Many American consumers have been told that they should not eat food products containing GMOs – though they might not completely understand what they are or why they are harmful. The Non-GMO Project defines GMOs as 'living organisms whose genetic material has been artificially manipulated in a laboratory through genetic engineering." Essentially, this scientific practice combines various genes that would not naturally occur in nature or through normal crossbreeding methods.
Right now, the U.S. is in the process of passing legislation that would create national labeling standards for food products containing GMOs, which would preempt state GMO labeling laws. Currently, over 60 countries around the world – encompassing an estimated 40 percent of the globe's population – already require labeling for any GMOs, according to LabelGMOs.org. The vast majority of these countries do not consider GMOs safe for consumption. Meanwhile, the very same companies that rigidly fight against GMO labeling in the U.S. already properly label their genetically modified products when they sell them overseas.
What does this bill mean for the labeling and food industries?
Interestingly enough, this bill does not mandate that distributors apply the GMO label on the exterior of the product. Instead, food sellers can choose one of three labeling options – a symbol, text or electronic QR code link – to show that the product has in fact, been genetically modified, according to Bloomberg. This lack of explicit clarity has lead certain bill dissenters to dub it the "DARK Act."
Meanwhile, major food and retail industry leaders such as Wal-Mart, Monsanto and the National Corn Growers Association have pushed for this legislation. The Senate already passed the bill July 7, while the House of Representatives went on to pass it with bipartisan support July 14. The Obama Administration has already expressed its support for the bill, as it would secure the way for producers who have already gained the "certified organic" label from the Department of Agriculture to also clearly apply "Non-GMO" labels on their products.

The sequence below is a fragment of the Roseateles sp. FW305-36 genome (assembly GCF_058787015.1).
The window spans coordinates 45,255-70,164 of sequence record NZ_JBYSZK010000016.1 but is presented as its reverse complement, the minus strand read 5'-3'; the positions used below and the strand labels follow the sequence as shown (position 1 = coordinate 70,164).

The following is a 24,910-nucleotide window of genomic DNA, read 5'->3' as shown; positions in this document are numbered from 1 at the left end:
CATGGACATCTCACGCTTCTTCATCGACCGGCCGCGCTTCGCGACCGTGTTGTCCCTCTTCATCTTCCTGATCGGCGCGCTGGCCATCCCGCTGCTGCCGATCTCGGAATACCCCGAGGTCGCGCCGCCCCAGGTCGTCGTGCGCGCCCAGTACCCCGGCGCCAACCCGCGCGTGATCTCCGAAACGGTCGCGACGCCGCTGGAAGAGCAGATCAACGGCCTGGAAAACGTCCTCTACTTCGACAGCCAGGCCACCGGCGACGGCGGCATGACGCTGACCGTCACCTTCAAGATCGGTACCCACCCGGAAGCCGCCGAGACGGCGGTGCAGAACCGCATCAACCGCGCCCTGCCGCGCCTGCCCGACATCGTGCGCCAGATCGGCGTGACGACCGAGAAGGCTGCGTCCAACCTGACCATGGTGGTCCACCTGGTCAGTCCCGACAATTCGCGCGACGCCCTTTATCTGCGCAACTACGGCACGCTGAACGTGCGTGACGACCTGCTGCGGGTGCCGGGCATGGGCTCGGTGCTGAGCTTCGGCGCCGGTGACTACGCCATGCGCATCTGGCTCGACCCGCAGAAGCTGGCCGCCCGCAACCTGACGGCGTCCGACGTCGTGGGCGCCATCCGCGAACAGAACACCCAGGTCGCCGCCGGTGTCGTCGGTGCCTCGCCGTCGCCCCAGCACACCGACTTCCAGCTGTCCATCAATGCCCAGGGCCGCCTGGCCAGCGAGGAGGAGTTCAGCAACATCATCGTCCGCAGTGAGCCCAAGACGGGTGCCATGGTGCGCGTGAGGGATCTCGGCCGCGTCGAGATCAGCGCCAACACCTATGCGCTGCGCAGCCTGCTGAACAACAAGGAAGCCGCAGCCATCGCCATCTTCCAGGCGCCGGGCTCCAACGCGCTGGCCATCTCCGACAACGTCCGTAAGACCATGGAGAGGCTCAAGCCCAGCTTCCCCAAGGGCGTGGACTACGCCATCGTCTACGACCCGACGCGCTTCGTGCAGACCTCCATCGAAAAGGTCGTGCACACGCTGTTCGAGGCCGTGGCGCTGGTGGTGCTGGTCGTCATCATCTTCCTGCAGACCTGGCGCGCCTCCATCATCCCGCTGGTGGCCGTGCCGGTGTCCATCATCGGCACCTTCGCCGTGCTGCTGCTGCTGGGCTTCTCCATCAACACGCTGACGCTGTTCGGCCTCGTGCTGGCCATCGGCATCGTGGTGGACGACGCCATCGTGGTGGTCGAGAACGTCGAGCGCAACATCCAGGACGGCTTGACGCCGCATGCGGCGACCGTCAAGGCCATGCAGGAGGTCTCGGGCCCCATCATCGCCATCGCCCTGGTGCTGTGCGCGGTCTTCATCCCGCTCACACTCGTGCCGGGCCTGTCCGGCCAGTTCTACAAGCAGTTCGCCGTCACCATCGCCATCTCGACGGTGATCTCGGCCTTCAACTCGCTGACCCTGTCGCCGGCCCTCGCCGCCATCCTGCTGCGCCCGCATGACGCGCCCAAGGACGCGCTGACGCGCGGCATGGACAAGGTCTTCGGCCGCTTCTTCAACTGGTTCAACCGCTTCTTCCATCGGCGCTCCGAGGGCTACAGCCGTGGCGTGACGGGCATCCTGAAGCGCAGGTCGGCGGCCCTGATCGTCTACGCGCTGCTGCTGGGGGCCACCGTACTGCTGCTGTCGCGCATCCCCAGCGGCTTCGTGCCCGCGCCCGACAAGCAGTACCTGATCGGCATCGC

"While there is broad consensus that foods from genetically engineered crops are safe, we appreciate the bipartisan effort to address consumers' interest in knowing more about their food, including whether it includes ingredients from genetically engineered crops," White House spokeswoman Katie Hill said in an e-mail. "We look forward to tracking its progress in the House and anticipate the president would sign it in its current form."
"The bill will ban any state-enacted GMO labeling standards."
Shouldn't activists be happy with the bill?
While the bill will require food producers to label foods containing GMOs, it only deals with one type of genetic modification known as ""in vitro recombinant deoxyribonucleic acid (DNA) techniques," according to the Smithsonian Magazine. Due to the specific and occasionally unclear wording of the bill, many are unsure whether or not the bill's standards would cover newer advance in crop science.
The bill will also ban any state-enacted GMO labeling standards. While creating a national labeling standard would be beneficial to bring unity to the food industry, states such as Vermont and Connecticut are concerned about what it will mean for their enacted laws. Vermont's GMO regulation already went into effect July 1, according to Food Quality and Safety. Sen. Bernie Sanders did not vote in favor of the bill. Despite the controversy surrounding the bill, it will unite local and state labeling laws, hopefully making it easier for consumers to uniformly find the health information they need to make fully informed decisions.
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